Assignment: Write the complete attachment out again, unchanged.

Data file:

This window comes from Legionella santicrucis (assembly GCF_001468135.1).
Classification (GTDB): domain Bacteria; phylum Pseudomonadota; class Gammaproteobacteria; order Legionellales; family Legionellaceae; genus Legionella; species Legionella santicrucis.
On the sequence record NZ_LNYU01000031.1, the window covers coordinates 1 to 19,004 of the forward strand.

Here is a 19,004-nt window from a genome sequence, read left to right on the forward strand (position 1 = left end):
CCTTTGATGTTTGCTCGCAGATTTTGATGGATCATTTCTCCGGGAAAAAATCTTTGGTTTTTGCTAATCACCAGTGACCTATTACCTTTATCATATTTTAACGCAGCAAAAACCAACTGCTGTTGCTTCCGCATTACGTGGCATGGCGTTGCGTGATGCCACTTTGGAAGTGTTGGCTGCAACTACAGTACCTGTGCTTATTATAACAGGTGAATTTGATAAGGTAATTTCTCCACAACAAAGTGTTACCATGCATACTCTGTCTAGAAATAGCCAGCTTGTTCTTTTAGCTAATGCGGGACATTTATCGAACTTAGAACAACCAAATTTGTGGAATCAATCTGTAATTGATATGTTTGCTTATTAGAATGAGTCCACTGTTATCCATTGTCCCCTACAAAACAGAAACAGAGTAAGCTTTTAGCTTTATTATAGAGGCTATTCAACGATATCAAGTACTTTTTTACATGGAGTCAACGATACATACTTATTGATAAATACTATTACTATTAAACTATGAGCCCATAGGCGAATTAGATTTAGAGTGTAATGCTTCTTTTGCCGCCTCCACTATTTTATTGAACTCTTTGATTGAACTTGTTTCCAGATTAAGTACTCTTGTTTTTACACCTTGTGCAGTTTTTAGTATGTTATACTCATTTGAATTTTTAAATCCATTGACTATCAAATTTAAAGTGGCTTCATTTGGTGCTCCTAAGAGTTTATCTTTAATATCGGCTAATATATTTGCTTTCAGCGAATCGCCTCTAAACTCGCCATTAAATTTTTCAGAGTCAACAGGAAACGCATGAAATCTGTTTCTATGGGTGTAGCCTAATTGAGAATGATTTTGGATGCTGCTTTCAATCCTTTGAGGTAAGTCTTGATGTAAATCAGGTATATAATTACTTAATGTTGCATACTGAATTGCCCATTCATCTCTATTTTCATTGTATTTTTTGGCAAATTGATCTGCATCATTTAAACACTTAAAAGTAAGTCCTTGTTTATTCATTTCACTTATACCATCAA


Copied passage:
This window comes from Legionella santicrucis (assembly GCF_001468135.1).
Classification (GTDB): domain Bacteria; phylum Pseudomonadota; class Gammaproteobacteria; order Legionellales; family Legionellaceae; genus Legionella; species Legionella santicrucis.
On the sequence record NZ_LNYU01000031.1, the window covers coordinates 1 to 19,004 of the forward strand.

Here is a 19,004-nt window from a genome sequence, read left to right on the forward strand (position 1 = left end):
CCTTTGATGTTTGCTCGCAGATTTTGATGGATCATTTCTCCGGGAAAAAATCTTTGGTTTTTGCTAATCACCAGTGACCTATTACCTTTATCATATTTTAACGCAGCAAAAACCAACTGCTGTTGCTTCCGCATTACGTGGCATGGCGTTGCGTGATGCCACTTTGGAAGTGTTGGCTGCAACTACAGTACCTGTGCTTATTATAACAGGTGAATTTGATAAGGTAATTTCTCCACAACAAAGTGTTACCATGCATACTCTGTCTAGAAATAGCCAGCTTGTTCTTTTAGCTAATGCGGGACATTTATCGAACTTAGAACAACCAAATTTGTGGAATCAATCTGTAATTGATATGTTTGCTTATTAGAATGAGTCCACTGTTATCCATTGTCCCCTACAAAACAGAAACAGAGTAAGCTTTTAGCTTTATTATAGAGGCTATTCAACGATATCAAGTACTTTTTTACATGGAGTCAACGATACATACTTATTGATAAATACTATTACTATTAAACTATGAGCCCATAGGCGAATTAGATTTAGAGTGTAATGCTTCTTTTGCCGCCTCCACTATTTTATTGAACTCTTTGATTGAACTTGTTTCCAGATTAAGTACTCTTGTTTTTACACCTTGTGCAGTTTTTAGTATGTTATACTCATTTGAATTTTTAAATCCATTGACTATCAAATTTAAAGTGGCTTCATTTGGTGCTCCTAAGAGTTTATCTTTAATATCGGCTAATATATTTGCTTTCAGCGAATCGCCTCTAAACTCGCCATTAAATTTTTCAGAGTCAACAGGAAACGCATGAAATCTGTTTCTATGGGTGTAGCCTAATTGAGAATGATTTTGGATGCTGCTTTCAATCCTTTGAGGTAAGTCTTGATGTAAATCAGGTATATAATTACTTAATGTTGCATACTGAATTGCCCATTCATCTCTATTTTCATTGTATTTTTTGGCAAATTGATCTGCATCATTTAAACACTTAAAAGTAAGTCCTTGTTTATTCATTTCACTTATACCATCAA